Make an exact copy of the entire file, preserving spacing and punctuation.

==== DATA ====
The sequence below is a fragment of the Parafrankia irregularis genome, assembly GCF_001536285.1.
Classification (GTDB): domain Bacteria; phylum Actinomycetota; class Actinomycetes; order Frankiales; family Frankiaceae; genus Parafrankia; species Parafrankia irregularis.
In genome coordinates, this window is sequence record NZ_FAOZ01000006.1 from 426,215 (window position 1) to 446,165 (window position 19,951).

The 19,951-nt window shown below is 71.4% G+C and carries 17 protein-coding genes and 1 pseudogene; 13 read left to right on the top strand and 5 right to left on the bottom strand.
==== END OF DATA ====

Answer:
The sequence below is a fragment of the Parafrankia irregularis genome, assembly GCF_001536285.1.
Classification (GTDB): domain Bacteria; phylum Actinomycetota; class Actinomycetes; order Frankiales; family Frankiaceae; genus Parafrankia; species Parafrankia irregularis.
In genome coordinates, this window is sequence record NZ_FAOZ01000006.1 from 426,215 (window position 1) to 446,165 (window position 19,951).

The 19,951-nt window shown below is 71.4% G+C and carries 17 protein-coding genes and 1 pseudogene; 13 read left to right on the top strand and 5 right to left on the bottom strand.